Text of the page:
Published on June 29th, 2022 | by OAAA0
Which OOH KPI Matters Most? It Depends
Dollar sales. Unit sales. Sales lift. Number of new buyers. Return on Ad spend (ROAS). With all the different sales metrics, is there one that stands out among the pack? I am just going to say it … there’s no be-all-end-all metric when it comes to measuring the success of an Out-of-Home (OOH) campaign.
It’s important not to lose sight of your brand objectives when planning a campaign – and measuring its impact. For instance, a client’s recent brand campaign objective was to maintain sales during a packaging change. If the brand had only looked at ROAS, they might have overlooked key campaign insights that are helping them engage new buyers and optimize future campaigns to drive sales lift.
In this case, we discovered that brand sales remained constant throughout the packaging transition, but loyal shoppers were not the only ones driving purchases. Nearly 20% of consumers who were exposed to the OOH advertising – and bought during the campaign window – were new to the brand. Even more impressively, nearly 50% of these new buyers made a repeat purchase.
Success stories like these are why OOH is earning its rightful place in the media mix across all client objectives. As CPG marketers begin to see the value of OOH extending far beyond brand awareness, it’s time to take a page out of other media channels’ playbooks and apply it to OOH. Specifically, leveraging the tried-and-true combination of delivering the right message, at the right time and right place, to drive performance of OOH campaigns.
Let’s look at some best practices for designing and executing OOH campaigns for specific objectives.
Defining the right audience, creative, and environment.
Like other media channels, OOH campaigns include the audience and creative, plus the added element of environment.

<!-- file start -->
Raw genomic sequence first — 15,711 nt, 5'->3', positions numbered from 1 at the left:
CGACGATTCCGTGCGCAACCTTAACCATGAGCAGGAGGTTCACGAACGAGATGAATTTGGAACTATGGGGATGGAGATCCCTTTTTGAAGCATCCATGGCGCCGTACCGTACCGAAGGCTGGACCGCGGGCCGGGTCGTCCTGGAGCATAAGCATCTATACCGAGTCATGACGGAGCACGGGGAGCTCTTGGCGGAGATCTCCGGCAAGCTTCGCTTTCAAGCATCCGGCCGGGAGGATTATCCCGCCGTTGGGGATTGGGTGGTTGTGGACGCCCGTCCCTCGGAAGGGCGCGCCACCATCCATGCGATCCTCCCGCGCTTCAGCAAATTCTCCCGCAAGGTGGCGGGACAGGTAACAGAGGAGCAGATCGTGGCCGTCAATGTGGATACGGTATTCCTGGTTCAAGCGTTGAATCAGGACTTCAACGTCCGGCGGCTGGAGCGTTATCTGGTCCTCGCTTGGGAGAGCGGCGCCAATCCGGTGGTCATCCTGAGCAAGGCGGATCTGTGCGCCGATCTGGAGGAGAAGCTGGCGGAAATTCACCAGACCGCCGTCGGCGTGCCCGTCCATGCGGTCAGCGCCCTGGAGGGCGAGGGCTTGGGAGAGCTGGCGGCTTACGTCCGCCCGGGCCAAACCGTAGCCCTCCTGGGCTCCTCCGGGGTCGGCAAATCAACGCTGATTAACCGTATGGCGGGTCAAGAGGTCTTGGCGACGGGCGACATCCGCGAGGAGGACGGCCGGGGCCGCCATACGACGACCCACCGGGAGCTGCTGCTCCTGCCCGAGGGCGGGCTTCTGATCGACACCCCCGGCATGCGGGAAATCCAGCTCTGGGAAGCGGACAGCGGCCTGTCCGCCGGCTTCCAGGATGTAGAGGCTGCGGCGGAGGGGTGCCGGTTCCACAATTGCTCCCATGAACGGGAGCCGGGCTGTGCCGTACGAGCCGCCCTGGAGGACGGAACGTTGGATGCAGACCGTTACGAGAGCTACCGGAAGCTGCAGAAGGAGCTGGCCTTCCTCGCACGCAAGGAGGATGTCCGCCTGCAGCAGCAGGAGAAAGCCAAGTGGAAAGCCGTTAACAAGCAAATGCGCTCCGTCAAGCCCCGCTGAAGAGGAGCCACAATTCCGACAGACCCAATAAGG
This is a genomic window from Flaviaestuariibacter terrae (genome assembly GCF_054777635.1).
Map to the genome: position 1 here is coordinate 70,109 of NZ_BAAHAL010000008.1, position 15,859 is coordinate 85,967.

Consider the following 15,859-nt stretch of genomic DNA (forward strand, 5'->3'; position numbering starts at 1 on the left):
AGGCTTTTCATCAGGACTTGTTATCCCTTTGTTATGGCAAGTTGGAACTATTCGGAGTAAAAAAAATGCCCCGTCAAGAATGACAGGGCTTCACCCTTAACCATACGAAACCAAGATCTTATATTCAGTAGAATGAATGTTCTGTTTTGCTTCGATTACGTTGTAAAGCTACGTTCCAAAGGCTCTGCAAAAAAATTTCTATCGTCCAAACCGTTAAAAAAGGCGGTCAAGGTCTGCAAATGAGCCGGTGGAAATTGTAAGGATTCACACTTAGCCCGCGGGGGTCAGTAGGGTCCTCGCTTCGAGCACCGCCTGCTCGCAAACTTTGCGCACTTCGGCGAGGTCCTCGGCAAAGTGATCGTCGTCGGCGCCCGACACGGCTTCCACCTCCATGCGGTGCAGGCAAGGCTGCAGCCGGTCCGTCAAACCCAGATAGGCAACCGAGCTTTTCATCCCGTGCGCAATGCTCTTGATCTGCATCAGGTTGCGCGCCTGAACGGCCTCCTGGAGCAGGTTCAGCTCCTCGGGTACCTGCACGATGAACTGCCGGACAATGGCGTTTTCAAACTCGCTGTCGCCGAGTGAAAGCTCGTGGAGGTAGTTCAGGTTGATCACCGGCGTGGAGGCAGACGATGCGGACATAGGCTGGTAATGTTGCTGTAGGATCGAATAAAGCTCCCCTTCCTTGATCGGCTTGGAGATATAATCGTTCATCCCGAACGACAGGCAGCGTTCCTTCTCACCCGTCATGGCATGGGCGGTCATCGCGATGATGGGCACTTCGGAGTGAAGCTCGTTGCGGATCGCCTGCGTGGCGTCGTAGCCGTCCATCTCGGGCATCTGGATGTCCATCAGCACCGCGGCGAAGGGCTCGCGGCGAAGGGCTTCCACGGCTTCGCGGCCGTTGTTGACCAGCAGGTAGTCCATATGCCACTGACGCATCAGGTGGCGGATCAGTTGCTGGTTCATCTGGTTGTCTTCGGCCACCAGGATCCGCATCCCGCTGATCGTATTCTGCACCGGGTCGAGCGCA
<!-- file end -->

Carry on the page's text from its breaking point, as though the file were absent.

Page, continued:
OOH has long relied on demographic and movement-based targeting. With the introduction of new capabilities that allow us to understand where a purchase-based audience is mostly likely to see an ad, marketers should consider applying the same audiences they target on other media channels for OOH campaigns. For instance, a brand launching a new protein bar should focus on OOH inventory seen by the people already buying protein bars who are being targeted in their CTV and digital media campaigns.
The ability to bring a message to life in a unique way is a strength OOH has over other media channels and advertisers should consider their objective as part of the creative design process. A campaign driving awareness of its new item should be bold and eye catching, whereas the creative to drive volume of an existing item at a specific retailer should be more nuanced and include a strong call to action, perhaps with a QR code to a digital coupon.
A shopper’s receptivity to a message about a brand or product is driven in part by the environment they are in when exposed to the ad. Being exposed to an ad for a fast-food restaurant in a gym would feel out of place, while an ad for a new healthy quick serve restaurant would be on point. Making sure the ad matches the environment is key to effective delivery.
Aligning metrics to objectives
A successful omni-channel campaign hinges on a clear definition of the brand’s objectives and the metrics that are best suited to measuring how well it performed.
Marketers tend to use ROAS to measure the success of any advertising campaign, but it’s not necessarily aligned to all objectives. Recently, a major battery brand ran a campaign aimed at driving sales at a specific retailer. This lower-funnel objective made ROAS a well-suited measure of success. They deployed media in the direct vicinity of those stores and earned a 14.1% sales lift and $1.66 incremental ROAS.
However, for a brand launching a new item, one would expect only a marginal ROAS because the cost of customer acquisition is so high. Instead, the brand should focus on the number of new buyers and their repeat rates to gauge the success of the campaign.
I encourage our industry to open dialogues with CPG CMOs and brand managers, focusing on how to align their objectives to execution and, ultimately, the right measures of success. We now have the measurement tools to demonstrate the power of our medium as a creative, cost-effective way to improve awareness, consideration, and conversion.